inneapolis

Just back from a month in the US, Tom and I are luxuriating in our memories of The Bachelor Farmer in Minneapolis, Minnesota. The restaurant, under the direction of James Beard awardee chef Paul Berglund, teases guests’ taste buds to ‘think Scandinavia’ and ‘eat local’ all at once.

MinneapolisThe restaurant, with its clean lines and contemporary furnishings, occupies a brick-and-timber former warehouse in the North Loop just a couple of blocks from the Mississippi River. The Bachelor Farmer opened in 2011 as a project of brothers Eric and Andrew Dayton, and in the years since, has continually evolved to provide a well-rounded culinary atmosphere for Minneapolis diners (In addition to the fine dining restaurant, the complex includes the Marvel Bar, The Bachelor Farmer Café, and a menswear shop, Askov Finlayson).

The Bachelor Farmer hand-processes its meat on-site and uses organic products whenever possible. The restaurant also grows herbs and vegetables on its rooftop farm.

With a wine program led by rising-star sommelier Erin Rolek and a lively troupe of dedicated chefs and servers, the culinary experience hit our every gastronomic button. To our delight, we could spend a little time with both Paul and Erin and learn something about the people behind the excellence that shines at The Bachelor Farmer. Read on for more about our delicious evening at TBF.

Chef Paul Berglund, James Beard Best in Midwest 2016

The Bachelor Farmer
Chef Paul Berglund

Chef Paul Berglund was honored in 2016 with the James Beard Award for Best Chef: Midwest. He has been at the helm of The Bachelor Farmer kitchen since the restaurant opened.

“We began with a menu that was ostensibly Scandinavian, researched and put together a menu,” Paul says. “Over time we learned what worked, and it was a couple of years before we made an authentic voice in food.”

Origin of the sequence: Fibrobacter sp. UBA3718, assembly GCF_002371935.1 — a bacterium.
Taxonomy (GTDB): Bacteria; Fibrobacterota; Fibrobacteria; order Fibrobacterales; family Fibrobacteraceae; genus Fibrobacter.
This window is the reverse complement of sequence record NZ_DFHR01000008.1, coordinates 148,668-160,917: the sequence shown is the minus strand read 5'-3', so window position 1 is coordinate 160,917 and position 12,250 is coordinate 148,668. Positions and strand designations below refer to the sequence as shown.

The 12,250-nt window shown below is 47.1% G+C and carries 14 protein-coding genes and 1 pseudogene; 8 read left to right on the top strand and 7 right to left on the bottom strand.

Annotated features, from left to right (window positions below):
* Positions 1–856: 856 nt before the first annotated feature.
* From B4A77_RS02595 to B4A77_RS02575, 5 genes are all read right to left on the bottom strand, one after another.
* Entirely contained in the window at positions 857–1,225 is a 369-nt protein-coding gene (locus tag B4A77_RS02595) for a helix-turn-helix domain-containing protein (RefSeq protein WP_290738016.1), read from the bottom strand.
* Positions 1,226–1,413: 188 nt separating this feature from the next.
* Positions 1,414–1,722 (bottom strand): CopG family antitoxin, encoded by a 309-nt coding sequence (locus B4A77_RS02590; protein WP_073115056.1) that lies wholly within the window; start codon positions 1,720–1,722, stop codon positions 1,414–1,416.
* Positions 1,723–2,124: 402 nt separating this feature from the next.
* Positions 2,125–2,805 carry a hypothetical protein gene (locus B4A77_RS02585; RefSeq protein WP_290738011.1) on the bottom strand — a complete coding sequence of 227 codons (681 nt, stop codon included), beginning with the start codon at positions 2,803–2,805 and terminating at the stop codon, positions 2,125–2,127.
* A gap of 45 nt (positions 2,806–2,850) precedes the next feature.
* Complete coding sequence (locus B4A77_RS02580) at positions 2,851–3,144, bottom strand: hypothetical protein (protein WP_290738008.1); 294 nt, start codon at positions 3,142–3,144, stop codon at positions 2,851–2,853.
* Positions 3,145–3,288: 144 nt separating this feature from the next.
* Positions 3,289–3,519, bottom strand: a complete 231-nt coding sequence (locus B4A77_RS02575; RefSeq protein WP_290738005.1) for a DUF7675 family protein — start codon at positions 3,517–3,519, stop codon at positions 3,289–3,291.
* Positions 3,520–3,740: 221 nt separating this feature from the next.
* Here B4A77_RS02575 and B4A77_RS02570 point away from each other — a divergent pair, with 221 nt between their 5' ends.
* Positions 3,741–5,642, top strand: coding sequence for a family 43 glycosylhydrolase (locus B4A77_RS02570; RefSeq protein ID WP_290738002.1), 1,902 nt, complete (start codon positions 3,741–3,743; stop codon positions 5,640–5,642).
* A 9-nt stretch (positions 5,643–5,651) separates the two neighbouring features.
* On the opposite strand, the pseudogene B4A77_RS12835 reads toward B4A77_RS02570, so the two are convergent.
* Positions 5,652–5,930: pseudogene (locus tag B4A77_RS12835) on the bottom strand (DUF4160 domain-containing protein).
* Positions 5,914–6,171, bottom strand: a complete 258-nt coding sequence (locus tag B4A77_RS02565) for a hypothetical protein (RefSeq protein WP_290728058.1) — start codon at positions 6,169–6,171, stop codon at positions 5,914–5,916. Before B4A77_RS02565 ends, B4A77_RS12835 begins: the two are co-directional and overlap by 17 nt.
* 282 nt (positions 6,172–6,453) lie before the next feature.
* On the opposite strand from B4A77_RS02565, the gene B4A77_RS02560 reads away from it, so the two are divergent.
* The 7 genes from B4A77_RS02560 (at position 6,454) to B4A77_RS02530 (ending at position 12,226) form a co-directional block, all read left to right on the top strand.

The restaurant celebrates the city’s Scandinavian food heritage in ways that evoke Nordic traditions while compartmentalizing dishes to complement each other. The aim is to facilitate diners’ interacting with each other, as well as with the food.

If the happy sounds from around every table in the place is any indication, Chef Berglund is onto something!

Our dinner at TBF

dinnerThe menu offers multiple taste experiences: appetizers, toasts, entrees, and dessert. So that we could make it through all of them, Tom and I each ordered a main course, and one dish each from the other categories.

While we browsed the menu and dithered over our choices, sommelier Erin Rolek brought us a glass of white wine from northern Italy. We polished off our aperitif with a starter of roasted and pickled zucchini, bagna cauda and bread crumbs.

Next up was duck liver pâté, served with toasted brown bread, morsels of pickled vegetables and two mustards. Crunchy fennel, cucumbers, and mushrooms complemented the delicate smoothness of the pâté. Our wine for this course was an unfiltered white from Spain.

We chose as mains, a sausage platter and a dish of grilled summer squash with toasted almonds, Parmesan, spelt and oyster mushroom ragout. The beef sausage, made in-house, was seasoned with a nod to Asia, served on a bed of peppery mizuna, with torn bread and house-made ‘old-water’ (as of our visit, the master stock had been building for the past four years!).

Sharing the sausage platter was a good idea, both because it is richly flavored and because it is hefty in stature, a true ‘American-sized’ serving. The vegetables were yummy and right-sized, although the topping of Parmesan cheese made for a slightly incongruous pairing. A side of caramelized green beans with crispy shallots corrected this and went beautifully with the beefy entrée. With advice from server Mike, we enjoyed a harmonic red wine from a small producer in France’s upper Rhône Valley with this course.

sausage and vegetables
The main course: spicy sausage and vegetables